Installation view of Stan VanDerBeek, 2008, Guild & Greyshkul
When Stan VanDerBeek (1927–1984) wrote in a 1961 manifesto (“The Cinema Delimina–Films from the Underground”) that artists were increasingly “abandoning the logics of aesthetics, springing full blown into a juxtaposed and simultaneous world that ignores the one-point-perspective mind, the one-point-perspective lens,” he could well have been describing the vertiginous presentation of this retrospective of his own work. In the main space, three film loops, six 35-mm slide projections (three looped and three still), and an image of a collage were projected on screens clustered in front of one wall, their sound tracks cacophonous. Forty-seven framed collages lining the opposite wall, photocopies of a mural by VanDerBeek, and a two-channel video on monitors completed the display.
Abolishing any pretense of sustained, individual viewing, the show’s seventeen short films, spanning 1957 to 1972, were projected alongside Found Forms, 2008, a “multi-projection film performance” presented in 1969 and reconfigured here. The montagelike installation could have been fractious and heavy-handed, but instead served as an intimate demonstration of VanDerBeek’s layered compositional strategies and seemed to argue, as he did, that people can take in, associate, and categorize an excess of simultaneous imagery—here both moving and still, amusing and harrowing. Sara and Johannes VanDerBeek, cofounders of the gallery and established artists in their own right, organized the show, and their initially distracting yet ultimately analytical and resolute layout captured the innovative spirit of their father’s multifaceted work.
For Found Forms (the most complicated and structurally ambitious piece) an “electronic assemblage” of newsreels and miscellaneous footage was projected on a central screen flanked by slide projections of figurative sculptures and journalistic photos documenting contemporary conflicts; completing the multiscreen composition were computer-generated mandala-like drawings that slowly rotated to the left and right. As the non-synchronous groupings of images repeated their circuit, a haunting photograph of battered civil rights activists might have found a recombinant reading with, say, a Grecian torso and sumo wrestlers. Sports and entertainment snippets intercut with war footage further conveyed VanDerBeek’s mordant vision of an increasingly volatile and interconnected world in which images of armed conflict, political protest, and ritual celebration readily mingle with vehicles racing at top speed, absurd feats of human strength, fashion shows, hurricanes, and the occasional dancing bear. Although a forerunner to multichannel installations and searchable image databases, Found Forms is perhaps more reminiscent of Aby Warburg’s anachronistic Mnemosyne Atlas, 1924–29, in its penchant for delirious cataloguing and cross-referencing of gestural expression and figurative similitude.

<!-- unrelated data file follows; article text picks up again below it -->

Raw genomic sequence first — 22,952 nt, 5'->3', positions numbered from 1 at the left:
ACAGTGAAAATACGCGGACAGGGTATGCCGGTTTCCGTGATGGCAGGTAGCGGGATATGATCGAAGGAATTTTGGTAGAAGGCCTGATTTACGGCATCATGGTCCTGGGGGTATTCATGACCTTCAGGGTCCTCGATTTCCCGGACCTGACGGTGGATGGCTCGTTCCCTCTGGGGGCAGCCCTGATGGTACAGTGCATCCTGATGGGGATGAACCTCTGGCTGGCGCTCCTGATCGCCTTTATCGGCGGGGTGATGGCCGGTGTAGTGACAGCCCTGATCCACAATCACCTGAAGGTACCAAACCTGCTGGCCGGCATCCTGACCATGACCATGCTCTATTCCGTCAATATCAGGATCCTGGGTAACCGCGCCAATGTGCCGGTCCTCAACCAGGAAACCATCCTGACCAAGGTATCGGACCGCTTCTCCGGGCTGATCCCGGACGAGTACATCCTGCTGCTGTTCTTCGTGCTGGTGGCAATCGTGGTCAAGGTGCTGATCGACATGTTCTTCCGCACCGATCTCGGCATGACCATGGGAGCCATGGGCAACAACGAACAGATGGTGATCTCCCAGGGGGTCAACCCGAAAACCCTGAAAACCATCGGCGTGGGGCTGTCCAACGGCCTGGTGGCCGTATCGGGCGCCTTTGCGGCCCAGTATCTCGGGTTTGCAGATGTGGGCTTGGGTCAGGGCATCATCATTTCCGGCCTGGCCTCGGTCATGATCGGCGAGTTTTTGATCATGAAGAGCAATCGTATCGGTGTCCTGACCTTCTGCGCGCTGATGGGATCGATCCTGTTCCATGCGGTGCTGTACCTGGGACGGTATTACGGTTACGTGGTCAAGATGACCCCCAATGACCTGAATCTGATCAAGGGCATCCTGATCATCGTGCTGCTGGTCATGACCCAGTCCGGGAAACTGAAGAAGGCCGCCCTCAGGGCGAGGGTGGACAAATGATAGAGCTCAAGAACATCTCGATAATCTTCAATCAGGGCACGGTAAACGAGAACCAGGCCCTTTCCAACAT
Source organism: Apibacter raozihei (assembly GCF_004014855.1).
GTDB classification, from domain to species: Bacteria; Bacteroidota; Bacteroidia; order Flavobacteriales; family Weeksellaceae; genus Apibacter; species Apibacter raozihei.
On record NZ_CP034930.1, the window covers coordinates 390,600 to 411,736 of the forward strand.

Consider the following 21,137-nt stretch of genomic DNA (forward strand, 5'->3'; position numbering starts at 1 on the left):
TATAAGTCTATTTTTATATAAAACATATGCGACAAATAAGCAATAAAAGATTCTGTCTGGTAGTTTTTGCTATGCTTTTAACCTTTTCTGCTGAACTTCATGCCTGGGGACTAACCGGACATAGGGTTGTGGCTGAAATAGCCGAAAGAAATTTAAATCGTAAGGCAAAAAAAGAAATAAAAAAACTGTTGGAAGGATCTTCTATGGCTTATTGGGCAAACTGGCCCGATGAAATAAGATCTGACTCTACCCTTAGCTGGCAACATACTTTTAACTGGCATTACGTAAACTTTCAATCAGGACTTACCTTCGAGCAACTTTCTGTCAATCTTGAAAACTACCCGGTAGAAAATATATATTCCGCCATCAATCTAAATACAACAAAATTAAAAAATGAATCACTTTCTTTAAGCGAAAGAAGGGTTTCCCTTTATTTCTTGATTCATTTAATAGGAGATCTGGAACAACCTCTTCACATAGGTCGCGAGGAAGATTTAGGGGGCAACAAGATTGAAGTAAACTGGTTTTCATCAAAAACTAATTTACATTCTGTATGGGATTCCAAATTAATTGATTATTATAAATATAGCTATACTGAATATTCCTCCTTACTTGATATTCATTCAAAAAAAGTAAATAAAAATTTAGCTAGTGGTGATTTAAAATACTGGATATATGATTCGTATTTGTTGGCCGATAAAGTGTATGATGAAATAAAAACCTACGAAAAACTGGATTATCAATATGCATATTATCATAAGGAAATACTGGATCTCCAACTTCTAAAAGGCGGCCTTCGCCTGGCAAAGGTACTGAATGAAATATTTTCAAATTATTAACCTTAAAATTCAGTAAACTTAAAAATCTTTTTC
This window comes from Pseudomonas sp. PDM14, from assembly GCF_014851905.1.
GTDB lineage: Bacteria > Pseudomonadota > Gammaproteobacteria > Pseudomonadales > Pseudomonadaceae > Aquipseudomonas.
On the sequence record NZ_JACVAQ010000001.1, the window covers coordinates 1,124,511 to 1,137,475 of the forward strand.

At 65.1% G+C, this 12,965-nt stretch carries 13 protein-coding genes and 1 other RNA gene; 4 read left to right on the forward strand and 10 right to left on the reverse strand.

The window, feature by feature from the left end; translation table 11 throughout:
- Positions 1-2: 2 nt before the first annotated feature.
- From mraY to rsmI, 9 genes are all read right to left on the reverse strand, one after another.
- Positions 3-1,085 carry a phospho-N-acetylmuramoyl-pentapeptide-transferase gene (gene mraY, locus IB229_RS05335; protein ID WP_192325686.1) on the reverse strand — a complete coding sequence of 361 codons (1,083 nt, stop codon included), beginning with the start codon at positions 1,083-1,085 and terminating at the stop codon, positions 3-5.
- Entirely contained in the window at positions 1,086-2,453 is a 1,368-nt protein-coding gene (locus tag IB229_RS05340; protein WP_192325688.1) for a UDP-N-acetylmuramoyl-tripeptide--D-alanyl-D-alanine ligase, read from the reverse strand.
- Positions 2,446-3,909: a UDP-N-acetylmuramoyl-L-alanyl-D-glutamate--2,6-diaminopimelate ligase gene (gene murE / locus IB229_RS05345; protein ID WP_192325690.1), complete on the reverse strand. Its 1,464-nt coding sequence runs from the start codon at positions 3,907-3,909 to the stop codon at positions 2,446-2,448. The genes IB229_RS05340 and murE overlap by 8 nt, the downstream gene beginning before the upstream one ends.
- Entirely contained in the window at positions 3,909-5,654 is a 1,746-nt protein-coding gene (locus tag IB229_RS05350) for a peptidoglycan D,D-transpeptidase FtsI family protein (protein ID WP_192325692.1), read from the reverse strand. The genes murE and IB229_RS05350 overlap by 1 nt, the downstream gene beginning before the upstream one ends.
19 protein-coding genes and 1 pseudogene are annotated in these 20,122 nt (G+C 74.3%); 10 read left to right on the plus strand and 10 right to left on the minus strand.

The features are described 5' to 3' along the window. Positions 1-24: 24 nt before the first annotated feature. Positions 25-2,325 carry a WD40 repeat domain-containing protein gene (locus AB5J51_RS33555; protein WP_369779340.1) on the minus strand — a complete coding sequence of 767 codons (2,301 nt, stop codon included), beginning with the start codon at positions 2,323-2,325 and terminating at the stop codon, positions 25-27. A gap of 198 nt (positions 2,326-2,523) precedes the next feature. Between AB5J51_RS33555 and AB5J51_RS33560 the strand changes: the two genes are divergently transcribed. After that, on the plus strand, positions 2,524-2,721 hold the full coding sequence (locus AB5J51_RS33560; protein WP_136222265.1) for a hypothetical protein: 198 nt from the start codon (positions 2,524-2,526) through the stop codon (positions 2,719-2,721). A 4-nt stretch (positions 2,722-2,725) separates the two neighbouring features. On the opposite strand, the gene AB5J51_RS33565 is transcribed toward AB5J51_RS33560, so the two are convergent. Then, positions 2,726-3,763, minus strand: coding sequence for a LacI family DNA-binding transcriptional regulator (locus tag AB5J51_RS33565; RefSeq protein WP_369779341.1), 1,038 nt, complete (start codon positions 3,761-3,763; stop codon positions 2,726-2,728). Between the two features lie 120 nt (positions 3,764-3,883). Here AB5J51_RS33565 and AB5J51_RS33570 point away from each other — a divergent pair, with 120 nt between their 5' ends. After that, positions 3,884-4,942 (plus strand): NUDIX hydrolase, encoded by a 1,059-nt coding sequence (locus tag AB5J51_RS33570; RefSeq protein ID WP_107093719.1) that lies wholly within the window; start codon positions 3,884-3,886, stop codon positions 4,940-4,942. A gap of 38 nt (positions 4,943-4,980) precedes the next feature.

Alongside the installation were VanDerBeek’s short films (a unique mix of stop-motion animation, live-action scenarios, and found footage), which made him a central figure in the avant-garde cinema scene of New York in the 1960s. The comic style of VanDerBeek’s films recalls not only the knockabout farce of Dadaist filmmakers like René Clair and Hans Richter—and, in turn, Buster Keaton, Charlie Chaplin, and Georges Méliès—but also Max Ernst’s episodic collage narratives, Harry Smith’s esoteric animations, and Joseph Cornell’s found-footage reveries. Breathdeath, 1963, is a particularly potent example: A riff from the song “I Put a Spell on You” propells a danse macabre of collage sequences in which a human foot slips out of Nixon’s mouth, a newspaper announces US SKY BOMB A SUCCESS, Marilyn Monroe’s face is blackened into a death mask, an elegant couple dining are super-imposed over footage of a fire-bombed building, and Chaplin’s head splits in two to reveal a billowing atomic mushroom cloud. A seeming influence on such divergent collage projects as Terry Gilliam’s animations for Monty Python’s Flying Circus and Martha Rosler’s “Bringing the War Home: House Beautiful,” 1967–72, VanDerBeek’s work shows him to be a fascinating figure in need of more extended presentations and critical reconsideration.